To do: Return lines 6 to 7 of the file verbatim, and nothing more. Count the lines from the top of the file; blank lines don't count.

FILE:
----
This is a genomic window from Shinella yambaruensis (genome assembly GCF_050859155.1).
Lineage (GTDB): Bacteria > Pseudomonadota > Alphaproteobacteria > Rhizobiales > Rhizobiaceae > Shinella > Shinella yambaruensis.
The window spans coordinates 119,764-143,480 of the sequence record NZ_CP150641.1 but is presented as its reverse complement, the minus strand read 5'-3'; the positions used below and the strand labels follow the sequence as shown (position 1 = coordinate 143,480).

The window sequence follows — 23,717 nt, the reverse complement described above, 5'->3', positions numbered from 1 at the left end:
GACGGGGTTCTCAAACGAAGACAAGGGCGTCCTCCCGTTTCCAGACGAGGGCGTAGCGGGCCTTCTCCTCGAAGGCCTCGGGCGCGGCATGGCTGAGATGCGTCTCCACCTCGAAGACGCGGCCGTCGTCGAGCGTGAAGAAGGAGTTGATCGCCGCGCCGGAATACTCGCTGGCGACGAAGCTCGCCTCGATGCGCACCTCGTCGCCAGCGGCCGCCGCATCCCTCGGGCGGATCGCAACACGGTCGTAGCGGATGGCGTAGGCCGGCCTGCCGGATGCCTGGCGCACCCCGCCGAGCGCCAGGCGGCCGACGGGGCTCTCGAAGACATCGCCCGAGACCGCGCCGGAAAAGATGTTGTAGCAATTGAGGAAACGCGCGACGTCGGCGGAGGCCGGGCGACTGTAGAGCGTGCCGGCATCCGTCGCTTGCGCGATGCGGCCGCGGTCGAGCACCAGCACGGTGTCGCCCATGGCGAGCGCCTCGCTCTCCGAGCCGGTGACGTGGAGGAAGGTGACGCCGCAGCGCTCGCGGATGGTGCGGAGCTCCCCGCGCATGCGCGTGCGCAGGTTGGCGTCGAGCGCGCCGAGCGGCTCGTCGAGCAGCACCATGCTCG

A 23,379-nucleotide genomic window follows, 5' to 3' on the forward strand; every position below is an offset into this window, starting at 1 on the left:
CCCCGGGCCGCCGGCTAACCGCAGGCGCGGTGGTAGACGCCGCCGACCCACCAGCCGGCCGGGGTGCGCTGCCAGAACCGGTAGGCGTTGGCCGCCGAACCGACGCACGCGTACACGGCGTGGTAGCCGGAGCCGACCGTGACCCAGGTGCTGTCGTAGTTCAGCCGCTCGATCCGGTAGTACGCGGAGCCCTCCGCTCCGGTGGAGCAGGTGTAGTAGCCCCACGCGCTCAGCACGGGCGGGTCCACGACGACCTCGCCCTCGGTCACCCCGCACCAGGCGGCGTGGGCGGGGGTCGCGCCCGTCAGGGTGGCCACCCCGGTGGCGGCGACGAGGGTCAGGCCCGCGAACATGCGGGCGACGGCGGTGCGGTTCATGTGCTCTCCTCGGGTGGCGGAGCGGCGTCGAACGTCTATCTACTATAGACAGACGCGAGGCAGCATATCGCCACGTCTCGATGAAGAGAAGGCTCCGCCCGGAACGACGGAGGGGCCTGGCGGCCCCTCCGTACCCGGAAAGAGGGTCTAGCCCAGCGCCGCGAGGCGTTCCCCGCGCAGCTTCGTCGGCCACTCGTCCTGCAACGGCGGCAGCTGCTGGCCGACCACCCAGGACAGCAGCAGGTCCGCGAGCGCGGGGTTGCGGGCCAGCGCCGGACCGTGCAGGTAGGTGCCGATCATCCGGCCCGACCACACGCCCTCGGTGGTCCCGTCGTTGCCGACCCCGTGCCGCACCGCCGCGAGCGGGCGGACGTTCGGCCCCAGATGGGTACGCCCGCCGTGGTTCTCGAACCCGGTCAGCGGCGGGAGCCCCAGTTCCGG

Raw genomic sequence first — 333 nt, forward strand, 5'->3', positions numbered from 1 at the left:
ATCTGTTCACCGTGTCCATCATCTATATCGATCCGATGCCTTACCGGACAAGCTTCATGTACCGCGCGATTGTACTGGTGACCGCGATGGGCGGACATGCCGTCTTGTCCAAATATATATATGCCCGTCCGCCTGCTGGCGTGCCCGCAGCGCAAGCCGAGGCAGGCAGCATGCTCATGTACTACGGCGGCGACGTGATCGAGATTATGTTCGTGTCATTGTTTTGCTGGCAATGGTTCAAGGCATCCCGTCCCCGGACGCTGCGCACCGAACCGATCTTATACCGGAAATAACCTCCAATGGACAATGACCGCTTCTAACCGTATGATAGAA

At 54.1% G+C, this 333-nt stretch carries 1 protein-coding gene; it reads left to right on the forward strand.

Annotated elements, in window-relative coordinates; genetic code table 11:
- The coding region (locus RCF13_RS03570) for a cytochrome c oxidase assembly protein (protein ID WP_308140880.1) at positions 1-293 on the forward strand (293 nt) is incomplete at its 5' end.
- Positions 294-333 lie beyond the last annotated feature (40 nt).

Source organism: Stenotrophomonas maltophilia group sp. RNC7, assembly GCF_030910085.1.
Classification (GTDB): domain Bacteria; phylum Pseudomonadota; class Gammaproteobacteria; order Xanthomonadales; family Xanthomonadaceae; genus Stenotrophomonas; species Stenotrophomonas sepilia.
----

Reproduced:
A 23,379-nucleotide genomic window follows, 5' to 3' on the forward strand; every position below is an offset into this window, starting at 1 on the left:
CCCCGGGCCGCCGGCTAACCGCAGGCGCGGTGGTAGACGCCGCCGACCCACCAGCCGGCCGGGGTGCGCTGCCAGAACCGGTAGGCGTTGGCCGCCGAACCGACGCACGCGTACACGGCGTGGTAGCCGGAGCCGACCGTGACCCAGGTGCTGTCGTAGTTCAGCCGCTCGATCCGGTAGTACGCGGAGCCCTCCGCTCCGGTGGAGCAGGTGTAGTAGCCCCACGCGCTCAGCACGGGCGGGTCCACGACGACCTCGCCCTCGGTCACCCCGCACCAGGCGGCGTGGGCGGGGGTCGCGCCCGTCAGGGTGGCCACCCCGGTGGCGGCGACGAGGGTCAGGCCCGCGAACATGCGGGCGACGGCGGTGCGGTTCATGTGCTCTCCTCGGGTGGCGGAGCGGCGTCGAACGTCTATCTACTATAGACAGACGCGAGGCAGCATATCGCCACGTCTCGATGAAGAGAAGGCTCCGCCCGGAACGACGGAGGGGCCTGGCGGCCCCTCCGTACCCGGAAAGAGGGTCTAGCCCAGCGCCGCGAGGCGTTCCCCGCGCAGCTTCGTCGGCCACTCGTCCTGCAACGGCGGCAGCTGCTGGCCGACCACCCAGGACAGCAGCAGGTCCGCGAGCGCGGGGTTGCGGGCCAGCGCCGGACCGTGCAGGTAGGTGCCGATCATCCGGCCCGACCACACGCCCTCGGTGGTCCCGTCGTTGCCGACCCCGTGCCGCACCGCCGCGAGCGGGCGGACGTTCGGCCCCAGATGGGTACGCCCGCCGTGGTTCTCGAACCCGGTCAGCGGCGGGAGCCCCAGTTCCGG